Watching our favorite television shows or movies have been are getting easier as the platforms we watch them on are evolving. Gone are the days of the VHS, DVD and almost the Blu-Ray as we've entered the entirely digital era of programming.
So the real questions are, what are the differences and which one is better for you? That's what we hope to break down for you here in this easy to understand guide.
What's the difference in the process?
These two terms often get mixed up by individuals and even organizations that don't really understand the methodology whether it be with video on demand or podcasts. So what is really the difference between them and what do they mean?
Streaming is the process and technology used to carries content between computers and mobile devices through the internet. As it transmits this data, which is typically audio and video, it transfers with a constant flow and allows the user on the other end to watch or listen virtually instantaneously.
This entertainment data is delivered by a provider to you, the viewer or listener. The verb "stream" states that it is to transfer digital data, such as audio or video material in a continuous stream, especially for immediate processing or playback.
Downloading is the process of transmitting a file from one computer to another. The verb "download" states to transfer data from a distant to a nearby computer, from a larger to a smaller computer, or from a computer to a peripheral device.
Or in plainer terms, you download a file which requests it from another computer or website somewhere on the internet and then receives it on your end. The best part here is that when you've downloaded it, the data is on your device and you no longer have to worry if there's an internet connection or not.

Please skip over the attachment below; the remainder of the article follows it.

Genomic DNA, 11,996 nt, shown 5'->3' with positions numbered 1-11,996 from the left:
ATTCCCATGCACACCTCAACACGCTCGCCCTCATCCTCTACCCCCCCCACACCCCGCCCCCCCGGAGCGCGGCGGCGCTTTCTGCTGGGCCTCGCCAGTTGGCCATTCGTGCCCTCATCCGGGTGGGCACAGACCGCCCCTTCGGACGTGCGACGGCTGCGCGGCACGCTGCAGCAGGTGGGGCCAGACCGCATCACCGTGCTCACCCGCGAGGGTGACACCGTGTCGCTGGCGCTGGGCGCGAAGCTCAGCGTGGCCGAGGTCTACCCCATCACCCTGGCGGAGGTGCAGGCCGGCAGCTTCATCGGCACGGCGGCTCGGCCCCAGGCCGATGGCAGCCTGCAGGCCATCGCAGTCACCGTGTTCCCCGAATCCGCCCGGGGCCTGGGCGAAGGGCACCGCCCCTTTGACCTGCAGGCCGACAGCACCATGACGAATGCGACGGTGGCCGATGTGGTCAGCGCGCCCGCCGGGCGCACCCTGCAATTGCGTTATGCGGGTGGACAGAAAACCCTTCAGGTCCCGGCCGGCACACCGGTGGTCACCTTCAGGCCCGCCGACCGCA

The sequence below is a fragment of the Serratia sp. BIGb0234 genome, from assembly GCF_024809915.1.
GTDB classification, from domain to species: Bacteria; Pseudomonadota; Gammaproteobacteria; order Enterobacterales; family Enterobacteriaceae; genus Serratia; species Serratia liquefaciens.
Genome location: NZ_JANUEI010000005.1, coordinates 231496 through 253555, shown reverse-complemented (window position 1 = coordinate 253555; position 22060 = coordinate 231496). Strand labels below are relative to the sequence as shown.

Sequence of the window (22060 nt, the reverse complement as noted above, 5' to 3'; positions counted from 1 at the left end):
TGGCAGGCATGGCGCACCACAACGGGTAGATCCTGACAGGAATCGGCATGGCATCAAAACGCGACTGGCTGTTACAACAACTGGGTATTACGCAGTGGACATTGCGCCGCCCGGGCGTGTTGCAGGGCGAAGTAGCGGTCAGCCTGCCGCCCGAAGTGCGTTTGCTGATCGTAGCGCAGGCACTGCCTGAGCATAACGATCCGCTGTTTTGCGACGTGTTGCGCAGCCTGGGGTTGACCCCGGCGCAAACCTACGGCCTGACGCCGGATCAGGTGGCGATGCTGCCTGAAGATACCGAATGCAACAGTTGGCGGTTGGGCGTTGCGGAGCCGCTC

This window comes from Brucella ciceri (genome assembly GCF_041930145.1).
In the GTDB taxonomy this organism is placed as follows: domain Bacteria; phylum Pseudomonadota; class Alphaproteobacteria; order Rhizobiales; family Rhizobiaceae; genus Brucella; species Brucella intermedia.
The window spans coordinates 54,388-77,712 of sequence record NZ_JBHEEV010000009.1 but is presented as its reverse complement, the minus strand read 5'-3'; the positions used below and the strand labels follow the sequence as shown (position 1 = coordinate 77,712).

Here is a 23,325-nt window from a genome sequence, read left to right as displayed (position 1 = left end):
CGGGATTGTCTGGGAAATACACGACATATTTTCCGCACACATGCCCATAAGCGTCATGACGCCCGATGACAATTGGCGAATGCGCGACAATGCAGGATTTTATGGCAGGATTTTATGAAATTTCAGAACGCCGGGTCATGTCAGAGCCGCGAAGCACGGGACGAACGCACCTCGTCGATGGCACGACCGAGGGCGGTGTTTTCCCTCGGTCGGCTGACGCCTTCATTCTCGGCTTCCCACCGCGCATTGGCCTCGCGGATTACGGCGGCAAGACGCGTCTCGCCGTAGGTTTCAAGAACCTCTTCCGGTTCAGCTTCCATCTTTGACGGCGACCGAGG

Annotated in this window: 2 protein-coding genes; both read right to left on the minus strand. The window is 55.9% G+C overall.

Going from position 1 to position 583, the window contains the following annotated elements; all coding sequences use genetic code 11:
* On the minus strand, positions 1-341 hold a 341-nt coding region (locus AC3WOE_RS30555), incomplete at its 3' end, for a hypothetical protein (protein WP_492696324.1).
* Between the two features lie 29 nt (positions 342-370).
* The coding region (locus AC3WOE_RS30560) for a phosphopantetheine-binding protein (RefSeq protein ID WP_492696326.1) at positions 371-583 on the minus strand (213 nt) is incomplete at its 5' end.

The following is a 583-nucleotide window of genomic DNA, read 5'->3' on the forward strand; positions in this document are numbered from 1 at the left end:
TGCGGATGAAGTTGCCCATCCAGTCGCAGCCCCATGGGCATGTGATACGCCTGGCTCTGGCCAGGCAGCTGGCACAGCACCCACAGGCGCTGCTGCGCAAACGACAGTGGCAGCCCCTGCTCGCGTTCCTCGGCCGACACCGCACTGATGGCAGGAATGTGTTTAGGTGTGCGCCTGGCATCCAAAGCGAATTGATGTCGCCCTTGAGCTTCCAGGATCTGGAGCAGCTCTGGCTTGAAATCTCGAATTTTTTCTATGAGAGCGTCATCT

Cases where downloading would come in handy is downloading a movie or television show from your streaming service, downloading a podcast, or music playlist to your device for driving to work or working out.
Which is better, streaming or downloading?
There are actually benefits to each of these different data transfer configurations. Streaming gives you content on demand but at the cost of your internet connection speeds and whether it's online or not. Downloading gives you that nice portability for on-the-go digital consumption without the tether of being online. So which is better?
Let's break it down for the streaming side of things on the benefits and pitfalls.
- Determined based on your internet provider's bandwidth and data caps
- This can be good or bad depending on whether you watch your content in SD, HD or 4K
- Provides your device with the freedom of not having to store the data on the device
- More programs are available on the streaming service as opposed to downloading
- You're unable to stream if the streaming service or internet connection goes offline
Now that we've seen what streaming has to offer, let's see the download benefits and pitfalls.
- With downloading, you have the perks of offline viewing
- Being able to watch the content whenever and wherever you want
- Need to have sufficient storage space on the device
- Can choose between Standard Definition (SD) or High Definition (HD) video quality
- Again this depends on the amount of space on the device
- Fewer programs are available for downloading
- Some providers such as Hulu don't even offer to download for their programming
The best way to watch your shows and movies
Regardless of your choice, the battery will be the main contender for how long you get to actually absorb the content unless you're plugged in. This also really depends on your preferred methods of watching or where you're at whether it makes sense.
If you're more into the quality of the video, want a larger selection, and have a great internet connection, then streaming may be your preferred method of viewing. However, if you're on the go without an internet connection and just want a handful of programs to watch where quality isn't really a concern for you, then downloading would be your best bet.
My personal preferences lie with streaming because I'm almost always connected, but when I'm not, I own the digital copy too so I have that option. Either direction you decide to go, there really are plenty of options for you and your devices.
Guide to streaming video services
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